Arizona Republic from Phoenix, Arizona on September 22, 1968 · Page 67
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September 22, 1968

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Arizona Republic from Phoenix, Arizona · Page 67

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Phoenix, Arizona
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Sunday, September 22, 1968
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Page 67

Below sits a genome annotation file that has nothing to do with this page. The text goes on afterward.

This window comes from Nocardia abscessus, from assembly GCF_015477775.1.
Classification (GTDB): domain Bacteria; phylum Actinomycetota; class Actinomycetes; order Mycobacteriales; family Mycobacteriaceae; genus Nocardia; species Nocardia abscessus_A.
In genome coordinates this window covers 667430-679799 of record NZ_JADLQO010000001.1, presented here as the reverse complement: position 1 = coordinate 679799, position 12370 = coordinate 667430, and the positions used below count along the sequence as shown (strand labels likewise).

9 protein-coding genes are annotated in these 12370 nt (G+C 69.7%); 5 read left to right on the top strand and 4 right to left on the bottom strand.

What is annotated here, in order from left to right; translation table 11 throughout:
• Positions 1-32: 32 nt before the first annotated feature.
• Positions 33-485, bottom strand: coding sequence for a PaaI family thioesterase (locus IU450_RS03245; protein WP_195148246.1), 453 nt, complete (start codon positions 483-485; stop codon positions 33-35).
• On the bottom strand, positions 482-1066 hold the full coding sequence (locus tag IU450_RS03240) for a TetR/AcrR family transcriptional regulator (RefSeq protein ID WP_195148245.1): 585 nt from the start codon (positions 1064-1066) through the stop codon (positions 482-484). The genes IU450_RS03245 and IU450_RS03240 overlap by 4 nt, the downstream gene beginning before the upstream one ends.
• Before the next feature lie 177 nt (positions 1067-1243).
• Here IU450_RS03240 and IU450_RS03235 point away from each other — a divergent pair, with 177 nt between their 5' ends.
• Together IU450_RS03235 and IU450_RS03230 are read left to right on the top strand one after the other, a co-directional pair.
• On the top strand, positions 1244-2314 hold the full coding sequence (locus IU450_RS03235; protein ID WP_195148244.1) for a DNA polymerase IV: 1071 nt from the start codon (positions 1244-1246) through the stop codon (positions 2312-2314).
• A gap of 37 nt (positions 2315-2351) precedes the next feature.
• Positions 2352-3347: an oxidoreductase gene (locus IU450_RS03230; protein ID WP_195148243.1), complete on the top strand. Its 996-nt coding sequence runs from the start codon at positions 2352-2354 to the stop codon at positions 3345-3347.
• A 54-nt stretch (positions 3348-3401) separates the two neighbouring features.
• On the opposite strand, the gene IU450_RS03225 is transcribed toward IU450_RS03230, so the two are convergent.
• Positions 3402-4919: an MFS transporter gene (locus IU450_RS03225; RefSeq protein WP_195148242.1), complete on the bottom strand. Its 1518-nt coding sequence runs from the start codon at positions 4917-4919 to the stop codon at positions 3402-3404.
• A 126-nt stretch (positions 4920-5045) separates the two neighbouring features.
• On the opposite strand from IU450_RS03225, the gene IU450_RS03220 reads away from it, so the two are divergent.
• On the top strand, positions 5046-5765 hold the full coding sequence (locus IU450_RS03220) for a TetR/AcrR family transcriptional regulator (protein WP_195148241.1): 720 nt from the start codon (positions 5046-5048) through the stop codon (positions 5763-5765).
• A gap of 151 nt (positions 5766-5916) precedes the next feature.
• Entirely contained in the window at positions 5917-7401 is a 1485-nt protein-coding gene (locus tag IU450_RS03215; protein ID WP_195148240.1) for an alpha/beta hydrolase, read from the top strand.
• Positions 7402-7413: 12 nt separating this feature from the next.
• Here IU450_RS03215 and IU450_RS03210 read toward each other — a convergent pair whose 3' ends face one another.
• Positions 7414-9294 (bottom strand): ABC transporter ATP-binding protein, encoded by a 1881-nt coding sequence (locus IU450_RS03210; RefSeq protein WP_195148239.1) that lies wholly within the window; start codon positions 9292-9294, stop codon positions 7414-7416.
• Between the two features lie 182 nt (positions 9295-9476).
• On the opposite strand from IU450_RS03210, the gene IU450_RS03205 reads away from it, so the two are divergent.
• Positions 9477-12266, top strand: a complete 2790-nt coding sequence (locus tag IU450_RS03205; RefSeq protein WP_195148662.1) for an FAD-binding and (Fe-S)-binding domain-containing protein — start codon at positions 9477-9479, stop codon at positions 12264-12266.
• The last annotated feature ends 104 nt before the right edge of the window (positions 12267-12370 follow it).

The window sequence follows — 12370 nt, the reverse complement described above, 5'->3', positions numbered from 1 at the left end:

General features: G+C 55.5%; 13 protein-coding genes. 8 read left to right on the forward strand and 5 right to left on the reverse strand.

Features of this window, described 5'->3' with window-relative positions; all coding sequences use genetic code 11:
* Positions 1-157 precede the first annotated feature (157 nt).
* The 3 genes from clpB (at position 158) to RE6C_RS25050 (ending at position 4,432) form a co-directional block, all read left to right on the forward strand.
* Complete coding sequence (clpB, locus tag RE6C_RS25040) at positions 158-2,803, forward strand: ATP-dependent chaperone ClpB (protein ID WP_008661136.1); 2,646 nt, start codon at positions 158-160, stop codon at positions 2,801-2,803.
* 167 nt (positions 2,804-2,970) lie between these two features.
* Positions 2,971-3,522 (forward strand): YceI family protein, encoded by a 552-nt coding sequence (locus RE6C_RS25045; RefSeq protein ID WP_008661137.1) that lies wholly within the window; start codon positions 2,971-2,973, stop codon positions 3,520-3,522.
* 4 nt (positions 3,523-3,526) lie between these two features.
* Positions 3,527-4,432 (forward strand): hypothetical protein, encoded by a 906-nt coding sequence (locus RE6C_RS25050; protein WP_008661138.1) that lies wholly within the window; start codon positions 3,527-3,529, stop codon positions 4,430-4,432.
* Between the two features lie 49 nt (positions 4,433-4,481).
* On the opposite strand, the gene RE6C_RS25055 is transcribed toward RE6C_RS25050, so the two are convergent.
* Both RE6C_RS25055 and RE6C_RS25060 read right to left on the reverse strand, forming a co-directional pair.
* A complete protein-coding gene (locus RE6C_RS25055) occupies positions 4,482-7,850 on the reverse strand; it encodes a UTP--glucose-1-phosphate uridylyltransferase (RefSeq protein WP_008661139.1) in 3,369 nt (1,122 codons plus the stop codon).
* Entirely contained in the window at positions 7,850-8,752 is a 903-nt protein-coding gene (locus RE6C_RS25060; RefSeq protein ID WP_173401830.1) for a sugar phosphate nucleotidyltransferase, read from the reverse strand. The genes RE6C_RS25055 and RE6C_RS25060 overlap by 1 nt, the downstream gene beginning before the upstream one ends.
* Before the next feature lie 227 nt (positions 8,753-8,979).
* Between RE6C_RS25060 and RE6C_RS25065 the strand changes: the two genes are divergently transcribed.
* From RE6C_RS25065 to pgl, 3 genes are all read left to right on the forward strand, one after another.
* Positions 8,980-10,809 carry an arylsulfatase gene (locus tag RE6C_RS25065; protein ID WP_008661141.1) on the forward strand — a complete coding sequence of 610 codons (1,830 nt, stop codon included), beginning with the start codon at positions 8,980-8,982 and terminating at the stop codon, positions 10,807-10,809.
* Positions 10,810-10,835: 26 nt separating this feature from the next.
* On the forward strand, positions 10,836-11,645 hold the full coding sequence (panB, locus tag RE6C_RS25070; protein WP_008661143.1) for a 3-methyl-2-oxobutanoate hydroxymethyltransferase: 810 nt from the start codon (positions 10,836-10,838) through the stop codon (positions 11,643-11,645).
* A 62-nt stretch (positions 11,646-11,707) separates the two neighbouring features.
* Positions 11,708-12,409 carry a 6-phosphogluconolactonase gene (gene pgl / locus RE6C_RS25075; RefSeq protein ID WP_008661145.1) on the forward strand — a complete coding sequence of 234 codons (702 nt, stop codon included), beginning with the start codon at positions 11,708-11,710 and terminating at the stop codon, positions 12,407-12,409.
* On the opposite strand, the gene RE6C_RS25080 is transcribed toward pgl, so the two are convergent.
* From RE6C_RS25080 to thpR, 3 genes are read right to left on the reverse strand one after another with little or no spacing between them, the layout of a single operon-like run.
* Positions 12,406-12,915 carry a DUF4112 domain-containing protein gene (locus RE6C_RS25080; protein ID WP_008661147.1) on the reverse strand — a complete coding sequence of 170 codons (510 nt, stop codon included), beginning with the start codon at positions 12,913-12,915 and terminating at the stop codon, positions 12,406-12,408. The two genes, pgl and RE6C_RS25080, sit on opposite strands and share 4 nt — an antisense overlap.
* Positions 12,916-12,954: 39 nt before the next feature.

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Kf. PUBLIC MAIt Insecticides may cause hay crisis here County crop contaminated Rover, Republic Photo by Ed Ryan German Shepherd, And Abe Kalsbeek Guard Imported Hay At K & L Farms, Gilbert By PEGGY WYSONG .GILBERT—Thousands of tons of hay, the bulk of a multimilliort-dollar crop, are being stockpiled on Maricopa County farms by growers who say they are being poisoned out of business by insecticides. Hay growers estimate that 70 to 80 per cent of this year's crop is contaminated by DDT residues to the extent that it cannot be sold to dairy farmers, their chief customers. The dairymen, meantime, are paying high costs to import "clean" hay from Utah, California and Arizona fields along the Colorado River where DDT is not used by growers. They warn that consumers eventually must pay higher prices for milk and other dairy products. AND CLEAN haystacks here are being guarded by dogs and armed men because arson is suspected in at least two recent hay fires that could be related to the widespread financial crisis. The hapless hay grower is caught in a vise cranked tight by the plight of cotton farmers on one side and on the other by federal determination to control a danger that hasn't been measured or defined. For the cotton farmer, assaulted recently by a shrinking market and an invasion of cotton bollworm, DDT is the cheapest and most effective weapon against pests. But for oilier growers it has.become a plague. THE FAMOUS bug killer has been 'pushed into the center of national controversy over the danger of pesticides to humans #nd wildlife. In Arizona, attempts to outlaw its use were defeated in the last session of the legislature. So far, science has set no limits to human being's tolerance to DDT residues, and arguments rage over whether they are harmful in the amounts nor- In This Section: Stamps, C-2; Travel, C-4 and C-5; Farm, C-6 and G7; Boys and Girls, C-7; Crossword, C-7 THE ARIZONA REPUBLIC Sunday, Sept. 22, 1968 H (Section C) Page 1 One Man's Opinion Party committeemen to select chairmen Big DDT worry is concentration By BERNIE WYNN Republic Political Writer Precinct committeemen elected in the primary election will gather Friday to select county chairmen and name other party leaders to the Republican and Democratic central committees for the next two years. County GOP chairman, : Delos Ellsworth, 37-year-old Mesa real estate appraiser and majority whip in the House of Representatives, appears to have no organized opposition from the ultra- right, which has created so much chaos in the GOP the last four years. We are told that Phoenix attorney Bill Baker, long-time legal counsel to the State Republican Committee, will be strongly backed candidate for the vice, chairmanship. HE IS slated to replace Richards Carpenter, incumbent vice chairman and fearless leader of the late and unlamented far-rightists in the party hierarchy. However, Ellsworth may be tapped as administrative aide if Barry Goldwater is elected to the United States Senate. Iq this case, Baker undoubtedly would move up to the top party spot. The county GOP was fairly, successful In its drive to replace the precinct committeemen involved in the far-right attempt to take over the party in the Sept. 10 primary. It seems to be about 2 to I in favor of the party regulars, perhaps a shade over that after the various precinct races were tallied. District K and .District M were returned to party loyalists. THERE WERE two rather potable exceptions — District 8-L where the party regular, Len Forman, lost the district chairmanship by one vote. But the ultra-right strength was greatly reduced. The other was District 8-C where Sen. John Conlan, R-Maricopa, stacked the deck 'With precinct workers loyal to his personal a'mbitions and thus defeated the incumbent chairman, Mary Crisp, 43 to 40. In her stead, after a bloody and exhausting battle, Conlan placed his personal choice, Mercier Willard, a brand spanking new precinct committeeman elected by a crafty Conlan strategem. A letter, mailed out to key Republican voters in Scottsdale just before the primary, carried a Conlan-devised slate of precinct committeemen,- those who would help him in his plans to seize control. The letter implied the slate was approved by Goldwater, Gov. Williams and Rep. John J. Rhodes. This trio promptly denied they had any part to play in that election. SO NOW Conlan controls District 8-C and can use this as a power base for his burning ambition to defeat Sen. Paul Fannin in 1970 for the Republican Senate nomination. While the Republican meeting Friday promises to be fairly peaceful, not so with the fighting, feuding, fuming MarU copa County Democrats. Chairman John Carney, an affable guy who has kept the badly battered party together the last two years, is up for re-election. But it appears that everybody and his brother is preparing to jump into the race either as serious candidates or to provide comic relief. We really can't tell. According to the U.S. government, it's more dangerous for a .cow to consume microscopic amounts of DDT residue than for a man. to take in even larger doses on -lettuce or., blueberries. If the logic seems typically governmental, it's also the scientific basis for rules that are more restrictive for hay producers than for growers of cabbages, apricots and many other , direct-to-you crops. For the major fear of DDT rests in the fact that it lodges in animal fat and becomes more concentrated with each digestive process it goes through. Thus, if a dairy cow eats hay contaminated with only one-tenth of 1 part per million (ppm) of DDT residue, it will produce milk butterfat containing 1.25 ppm of DDT. The human consumer may concentrate it further in his body fat to 7 or 8 ppm. ' •••• ' THE PROCESS is called biological concentration, and it goes on one more step in the milk an infant receives at his mother's breast. And that is enough to cause federal Food & Drug Administration officials to restrict rigidly the allowable tolerances of DDT residues in dairy products, Current FDA regulations allow growers to market lettuce with DDT residues measuring up to 7 parts per million. The same tolerance is allowed <for meat fat from cattle, hogs and sheep. But a dairy cow's butterfat may contain only 1.25 ' For a comparative measure, that's equal to a little more than 1 cent in $10,000. MOST CROPS earmarked for higher tolerances ase those with husks, skins or i', shellsij or which are usually washed be- y " fore use. But the main distinction rests on the effects of biological concentration. , The gnats killed by the spray were eat^n by small fish which were eaten in turn by larger fish, and so on. Finally, the largest fish were eaten by water birds (grebes), and the birds died of lethal DDT concentrations. The classic case of the fear of this process is illustrated in the history of Clear Lake in California, a lake infested with gnats before it was sprayed with DDT. If the same thing could happen to humans, how much DDT residue would they have to consume over what period of time? Scientists don't know, and they "concede that it will take years of research to find out. IN THE meantime, FDA intends to control the use of DDT. Some observers believe that the use of DDT should be banned by law. One of these is Bob Ly'tle, general manager of United Dairymen of Arizona, an association whose members produce most of the state's dairy products. He compares the history of DDT with that of the drug thalidomide, which was blamed for deformities in many newborn babies before FDA took it off the market. It had been tested and proved harmless—on men. •' "It's true," said Lytle, "there were no. cases of pregnant men having trouble with thalidomide ; " mally consumed, with little conclusive evidence on either side. BUT THE U.S. Food and Drag Administration has taken the position that it will control DDT consumption until the insecticide is proved safe, a project that scientists say will take years of costly research. Early last year the FDA declared it would rigidly enforce regulations which set maximum amounts of DDT resudues allowable in farm products, especially in milk and other dairy rpoducts. THE FEDERAL resolve is aimed particularly at dairy products because: —An unusual characteristic of DDT residue is that it lodges in animal fat, including milk butterfat, and becomes more heavily concentrated with each stage of ingest ion it goes through. —The prospect of milk even slightly polluted evokes emotional reaction because of its predominance in the diets of children and elderly people. Tlie FDA yardstick for dairymen is a limitation of 1.25 parts per million (ppm) of DDT residue in the butterfat of milk. For comparison, a measure of 1.5 ppm is about equal to one ounce of sand in 3% tons of cement or 1 inch in 16 miles. BUT BECASUE of the increasing concentration of DDT in an animal's digestive processes, dairy cows can consume hay containing no more than one-tenth of 1 ppm. In other words, the concentration multiplies 12 times. To protect their products from excessive contamination and possible seizure by the FDA, dairymen test hay before they buy it for feed. In tests made since March by the United Dairymen of Arizona, whose members control most of the state's dairy production, 61 per cent of 791 Maricopa County samples proved to be over the allowed tolerance. NO DOLLAR estimate is available of how much contaminated hay may be piling up on Maricopa County farms, but sources in the industry said the problem is almost universal within the country. Stan Turley, Arizona House speaker and an agricultural loan executive with First National Bank of Arizona said tests from the growing season's first two cuttings showed that "most of Maricopa is contaminated." Later cuttings might show better results, he said. The magnitude of the crisis is reflected in figures of the Arizona Crop and Livestock Reporting Service. In 1967, 233,000 harvested acres of Arizona hay produced 1.1 million tons valued at $34.8 million. Nearly half the harvest was in Maricopa County. Arizona also was a $10.4 million market for pesticides and herbicides last year. More than 10.2 million pounds were dumped over the state, of which more than 3.6 million pounds landed in Maricopa County. Of the state total, 2.5 million pounds was DDT, most of it used by cotton growers in Maricopa and Final counties. AND MARICOPA is an area where grain, hay, cotton and dariy enterprises exist in a neighborly patchwork of mixed farming. A check by The Arizona Republic with seven of the largest local hay growers disclosed that all of them had contaminated stacks on hand, ranging from a few hundred tons to more than 1,000. Floyd Haymore, whose father, Arthur S. Haymore, was a pioneer hay farmer in Gilbert, has 160 acres planted in ton-grade alfalfa hay. He said he has $30,000 tied up in 800 tons of polluted hay on hand and another 400 tons to come in from cuttings. He has nowhere to sell it, he said. "WHAT ARE WE going to do?" he demanded. "This is our livelihood and our only income." When they can sell their hay, to beef Mayor's 'branch* popular By PAUL SCHATT The city manager's branch office opened in South Phoenix is gaining slow biit steady acceptance, city officials believe. Martin Vanacour, administrative assistant to City Manager Robert Coop, has been working out of the city's office service center at Central and Broadway since Sept. 3 hearing resident's problems and compiling data for a "person- alised" taansit study. "It's been a slow effor-t bjyst. we're gradually making people know we're here," Yaaa.epur 'told The Ajtsoaa Republic. "I thjnfc we're pMog Accept- , but it takes time to show the people we mean what we say and that we want to help." COOP SAID HE thinks the significance of the project is to give persons lacking transportation, ot who otherwise are reluctant to go to City Hall, a chance to "meet a representative of the manager's office who can be helpful to them." The city manager's braAch office is the first of its kta4 opsmed by phoenix. Of Vanafipw 1 ? ^alk-in'' visitors, Continued <& Page C-3 cattle growers, for instance the hay farmers are getting prices averaging. $22 a ton and sometimes as little as $14. The annual average price in recent years has been $30 a ton, according to Floyd Rolf of the Crop Research Division of the Arizona Department of Agriculture. At an average of $22 a ton, Rolf said, hay farmers are operating at a heavy loss. AT THE SAME time, local dairy farmers are paying up to $40 a ton for imported hay, according to Bob Lytle, general manager of United Dairymen. Ray M. Lorett, manager of the Arizona Farmers Production Credit Association, confirmed that the Farmers Credit Union is lending up to $40 a ton on hay purchases. Lorett and spokesmen for three banks said that the hay growers are in a critical financial squeeze. All of the lenders said hay farmers have gone into debt more heavily than ever before. ONE BANK officer who asked not to be identified said that his loans to hay growers were becoming delinquent at a 15 to 20 per cent greater rate than last year. Indications are that the situation for hay farmers and dairymen will get worse instead of better and that beef growers are in for trouble. The hay farmers' market among cattle feeders is slim and dwindling, mainly because most feedlots have shifted from hay to high-protein concentrates of feed grains as the major part of the beef ration. AND THE BEEF market may 'disappear completely if the worst fears of farmers and cattlemen are realized in a new set of FDA regulations planned for the 1969 growing season. CATTLE feeders now can use hay and grains that are too contaminated for dairy form use because the FDA limit on DDT residues in beef fat are much higher (7 ppm) than for butterfat. Confused by ambiguous FDA utterances to date, some farm authorities fear that federal officials plan to lower the beef fat tolerance to 1 ppm. Dr. George Ware of the University of Arizona's department of entomology said he believes that is the FDA intention. The UofA last April lopped DDT from its list of insecticides recommended for farm use, Ware said, "after reading the handwriting on the wall." i Wade Lacey, director of the Arizona Cattle Feeders Association, said his optimistic reading of the FDA's intention is that the beef fat tolerance won't be set as low as 1 ppm. But he's asked, (or clarification. If the limit is se tthat low, said Lacey. "it would kill the cattle feeding industry here." LOCALLY GROWN feed grains would then join hay in being too contaminated for use. And, said a Valley National Bank loan officer, such a ruling by FDA "would mean the extinction of our hay industry." But according to some observers the hay industry may be near that point already. Some growers contacted by The Republic talked of plowing their fields under after this season. There is no sure relief in sight from the DDT problem, and it is not clear whether any action can be taken to provide it. DDT RESIDUES apparently can remain in the soil for years — no one seems to know for how long or under what conditions — only to be stirred up in the hay cuttings. And, in spite of attempts by hay farmers and dairymen to outlaw DDT, its use continues, although reportedly in less quantity and under stiffer controls. The United Dairymen sought passage of a state law in the last legislative session that would have banned DDT. Turley said the lawmakers were not willing to go so far, fearing to set a dangerous precedent in proscribing use of an insecticide by name. INSTEAD, TURLEY said, the lawmakers gave authority to a new state pesticide control board which he said has the power to police DDT use to tbfi point of eliminating it. Ernest JDipple Surveys Remains Of $25,000 Worth Of Clean Hay Burned By Arsonists Board regulations now prohibit spraying within a mile of a dairy mUk- ing barn and within one-half mile of forage crops. But hay grosvers assert that gusting winds can carry DDT mists up to 15 miles. Republic sources also sa$ that the board has made it more difficult to obtain or misuse a DDT license." E. S. McSweeney, executive vice president of the 1,800-member Arizona Gotten Growers Association, said cotton fann- ers are concerned about the • problem and are using 90 per cent less DDT this year. Even so, based on the 1967 use, 250,000 pounds of DDT will be spread over fields in Maricopa and Pinal counties. FACED WITH the prospect of contuv ued high prices for imported feed, dairy farmers like Bill Lambeth of Gilbert's K and L Farms predict dairy foods must go up in price. "While milk prices are set now," he said, "in the long run they will have to go up or we o*airy farmers will be out gf business."